I’m still in Manhattan recuperating from last week’s Virtual Worlds 2008 conference; here are some news and trends that I’ve observed:
Barbie Rising: Subscription option announced for girls’ virtual world with 2.3 million unique users.
Since launching last spring, Mattel’s Barbie Girls has amassed a jaw-dropping 11.2 million signups; of those, a company publicist told me last week, they’re attracting well over 2 million monthly active users. Up to now an entirely free world, in May they’ll launch a subscription-based “VIP” membership, conferring on their users (86 percent of whom are girls over the age of 8) the right to wear a virtual tiara, among other premium content. I’d bet on huge upgrade rates with this model — and for other companies in the growing virtual worlds-for-kids space to follow suit.
IBM gives the metaverse a corporate firewall.
My pronounced bias for Second Life notwithstanding, this is legitimately big news: Working with Linden Lab, IBM showed off its “enterprise-safe” virtual world portal — that is, Second Life regions that exist on IBM’s servers behind their corporate firewall, but are still connected to the larger (and far more anarchic) world of Second Life. More crucial, IBM will offer this setup to other companies. (As an IBM staffer told me cheerfully, “What the hell do you think we’re doing this for, anyway?”) Numerous companies have resisted development in virtual worlds precisely due to the lack of a firewall, so now that the options exists, big announcements in enterprise-class metaverse development could soon follow. Check back here for more details over the coming months.
Leading metaverse developer throws cold water on virtual worlds applications.
Despite the foregoing, I should report the strong note of skepticism offered in the keynote address of Sibley Verbeck, CEO and founder of The Electric Sheep Co., which has built high-profile virtual world projects for CBS, MTV and many other top clients. I missed the talk, but he summed it up for me afterward.
“[M]ost applications for Virtual Worlds are not ready for prime time,” said Verbeck. “Only a few are, and so if you’re expecting to build a business anytime soon in this industry, you’d better do a full analysis on whether your use of virtual worlds is one of those rare ones that is ready here and now with only a feasible application of resources. One big part of that analysis is one of the underlying technology, and I see that as a limiting factor for most of the applications one might consider as otherwise ‘just around the corner’ for virtual worlds.”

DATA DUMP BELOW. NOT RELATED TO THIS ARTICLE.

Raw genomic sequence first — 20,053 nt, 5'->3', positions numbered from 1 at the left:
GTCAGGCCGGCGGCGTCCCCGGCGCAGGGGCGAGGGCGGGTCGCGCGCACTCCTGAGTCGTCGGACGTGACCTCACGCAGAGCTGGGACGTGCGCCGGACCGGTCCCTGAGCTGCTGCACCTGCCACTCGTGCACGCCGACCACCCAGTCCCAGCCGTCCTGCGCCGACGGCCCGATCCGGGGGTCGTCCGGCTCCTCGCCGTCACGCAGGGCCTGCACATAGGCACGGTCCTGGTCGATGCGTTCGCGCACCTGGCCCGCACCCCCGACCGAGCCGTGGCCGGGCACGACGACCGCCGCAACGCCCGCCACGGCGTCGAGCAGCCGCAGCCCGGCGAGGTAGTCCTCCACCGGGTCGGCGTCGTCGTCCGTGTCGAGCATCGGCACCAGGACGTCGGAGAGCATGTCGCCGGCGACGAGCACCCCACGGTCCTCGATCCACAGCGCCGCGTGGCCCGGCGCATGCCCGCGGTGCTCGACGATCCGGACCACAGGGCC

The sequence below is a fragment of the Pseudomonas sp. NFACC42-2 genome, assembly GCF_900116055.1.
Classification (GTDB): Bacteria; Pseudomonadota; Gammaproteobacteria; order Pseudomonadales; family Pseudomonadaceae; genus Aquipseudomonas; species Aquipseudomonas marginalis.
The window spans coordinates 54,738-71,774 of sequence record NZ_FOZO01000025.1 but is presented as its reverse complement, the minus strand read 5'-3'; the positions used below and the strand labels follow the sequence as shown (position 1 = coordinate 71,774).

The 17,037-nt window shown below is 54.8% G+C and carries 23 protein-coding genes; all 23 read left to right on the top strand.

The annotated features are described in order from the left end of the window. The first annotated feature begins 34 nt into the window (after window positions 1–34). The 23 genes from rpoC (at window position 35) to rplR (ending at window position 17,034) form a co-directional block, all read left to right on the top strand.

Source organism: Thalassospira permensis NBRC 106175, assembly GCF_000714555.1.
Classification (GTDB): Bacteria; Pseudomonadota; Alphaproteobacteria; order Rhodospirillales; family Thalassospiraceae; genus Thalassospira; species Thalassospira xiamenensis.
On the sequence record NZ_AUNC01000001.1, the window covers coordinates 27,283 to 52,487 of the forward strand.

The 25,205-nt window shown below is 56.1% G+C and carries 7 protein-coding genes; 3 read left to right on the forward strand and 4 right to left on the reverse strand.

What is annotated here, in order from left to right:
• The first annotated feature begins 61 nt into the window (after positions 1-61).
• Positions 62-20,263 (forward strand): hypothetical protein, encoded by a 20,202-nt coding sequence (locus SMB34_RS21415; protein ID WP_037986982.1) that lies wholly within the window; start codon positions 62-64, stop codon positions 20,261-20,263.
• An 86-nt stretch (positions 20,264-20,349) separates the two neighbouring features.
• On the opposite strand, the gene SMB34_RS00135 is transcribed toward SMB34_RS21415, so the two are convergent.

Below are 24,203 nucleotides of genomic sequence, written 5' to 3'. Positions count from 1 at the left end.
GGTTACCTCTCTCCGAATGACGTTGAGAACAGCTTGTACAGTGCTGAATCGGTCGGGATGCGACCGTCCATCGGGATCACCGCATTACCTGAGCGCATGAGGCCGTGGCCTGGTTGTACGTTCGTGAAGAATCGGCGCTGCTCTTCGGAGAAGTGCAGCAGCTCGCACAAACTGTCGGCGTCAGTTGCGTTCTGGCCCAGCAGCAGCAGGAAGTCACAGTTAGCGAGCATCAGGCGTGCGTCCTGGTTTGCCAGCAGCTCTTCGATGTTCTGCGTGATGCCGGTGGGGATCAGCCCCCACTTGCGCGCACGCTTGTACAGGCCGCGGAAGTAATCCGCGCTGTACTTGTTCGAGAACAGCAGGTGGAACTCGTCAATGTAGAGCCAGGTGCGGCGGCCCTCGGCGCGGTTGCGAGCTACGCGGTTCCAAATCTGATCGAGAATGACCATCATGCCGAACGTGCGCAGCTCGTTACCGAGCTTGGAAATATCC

Open world vs. walled garden? Competing development models vie for preeminence.
Overall, the strongest tension at VW 2008 was between companies that want virtual worlds accessible via the Internet but otherwise closed off from the wider Net vs. developers from the “Web 3D” school. In the former category, for the most part, are worlds for kids and/or “branded” worlds that exist solely to market the IP and products of a company and its partners. As Linden Lab’s former CTO Cory Ondrejka notes on his blog, “[W]hat really struck me walking around the show was how constrained the virtual world dream has become…with some marketing material promising a ‘safer’ or more ‘corporate’ environment.” Like Prodigy or AOL in the early 90s, most of the money is still moving in that direction, but at the conference, there was also a strong showing of open-source worlds, too. More on that in my next post from New York.
Image credit: www.barbiegirls.com. Disclosure: My Second Life blog was an unpaid “media partner” with Virtual Worlds 2008.